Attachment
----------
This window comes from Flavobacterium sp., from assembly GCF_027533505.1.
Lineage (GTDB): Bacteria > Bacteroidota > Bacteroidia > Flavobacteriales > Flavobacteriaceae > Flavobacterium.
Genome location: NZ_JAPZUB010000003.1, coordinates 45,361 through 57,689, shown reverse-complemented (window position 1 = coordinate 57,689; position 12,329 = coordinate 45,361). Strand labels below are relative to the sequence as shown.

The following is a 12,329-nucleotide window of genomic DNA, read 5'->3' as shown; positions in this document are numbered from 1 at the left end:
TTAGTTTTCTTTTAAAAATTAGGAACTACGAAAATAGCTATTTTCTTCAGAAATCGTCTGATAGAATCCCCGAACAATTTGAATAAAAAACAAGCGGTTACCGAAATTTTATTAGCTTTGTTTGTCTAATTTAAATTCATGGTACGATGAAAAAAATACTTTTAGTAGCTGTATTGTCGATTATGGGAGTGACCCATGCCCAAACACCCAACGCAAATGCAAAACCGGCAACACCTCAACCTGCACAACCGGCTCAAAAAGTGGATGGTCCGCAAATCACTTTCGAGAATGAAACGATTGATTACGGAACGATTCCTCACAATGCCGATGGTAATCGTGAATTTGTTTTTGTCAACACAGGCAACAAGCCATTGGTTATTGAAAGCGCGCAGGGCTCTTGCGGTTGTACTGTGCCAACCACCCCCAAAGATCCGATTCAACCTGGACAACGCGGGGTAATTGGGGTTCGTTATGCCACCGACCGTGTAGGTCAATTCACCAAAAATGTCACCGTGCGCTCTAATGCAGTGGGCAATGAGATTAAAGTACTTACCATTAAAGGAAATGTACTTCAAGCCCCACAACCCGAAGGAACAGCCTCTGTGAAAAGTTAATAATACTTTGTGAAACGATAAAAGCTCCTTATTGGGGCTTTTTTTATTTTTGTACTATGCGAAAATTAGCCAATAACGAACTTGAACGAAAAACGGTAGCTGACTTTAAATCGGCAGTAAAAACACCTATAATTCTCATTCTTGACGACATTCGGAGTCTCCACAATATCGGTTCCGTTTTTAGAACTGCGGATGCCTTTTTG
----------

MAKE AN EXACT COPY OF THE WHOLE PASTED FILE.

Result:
This window comes from Flavobacterium sp., from assembly GCF_027533505.1.
Lineage (GTDB): Bacteria > Bacteroidota > Bacteroidia > Flavobacteriales > Flavobacteriaceae > Flavobacterium.
Genome location: NZ_JAPZUB010000003.1, coordinates 45,361 through 57,689, shown reverse-complemented (window position 1 = coordinate 57,689; position 12,329 = coordinate 45,361). Strand labels below are relative to the sequence as shown.

The following is a 12,329-nucleotide window of genomic DNA, read 5'->3' as shown; positions in this document are numbered from 1 at the left end:
TTAGTTTTCTTTTAAAAATTAGGAACTACGAAAATAGCTATTTTCTTCAGAAATCGTCTGATAGAATCCCCGAACAATTTGAATAAAAAACAAGCGGTTACCGAAATTTTATTAGCTTTGTTTGTCTAATTTAAATTCATGGTACGATGAAAAAAATACTTTTAGTAGCTGTATTGTCGATTATGGGAGTGACCCATGCCCAAACACCCAACGCAAATGCAAAACCGGCAACACCTCAACCTGCACAACCGGCTCAAAAAGTGGATGGTCCGCAAATCACTTTCGAGAATGAAACGATTGATTACGGAACGATTCCTCACAATGCCGATGGTAATCGTGAATTTGTTTTTGTCAACACAGGCAACAAGCCATTGGTTATTGAAAGCGCGCAGGGCTCTTGCGGTTGTACTGTGCCAACCACCCCCAAAGATCCGATTCAACCTGGACAACGCGGGGTAATTGGGGTTCGTTATGCCACCGACCGTGTAGGTCAATTCACCAAAAATGTCACCGTGCGCTCTAATGCAGTGGGCAATGAGATTAAAGTACTTACCATTAAAGGAAATGTACTTCAAGCCCCACAACCCGAAGGAACAGCCTCTGTGAAAAGTTAATAATACTTTGTGAAACGATAAAAGCTCCTTATTGGGGCTTTTTTTATTTTTGTACTATGCGAAAATTAGCCAATAACGAACTTGAACGAAAAACGGTAGCTGACTTTAAATCGGCAGTAAAAACACCTATAATTCTCATTCTTGACGACATTCGGAGTCTCCACAATATCGGTTCCGTTTTTAGAACTGCGGATGCCTTTTTG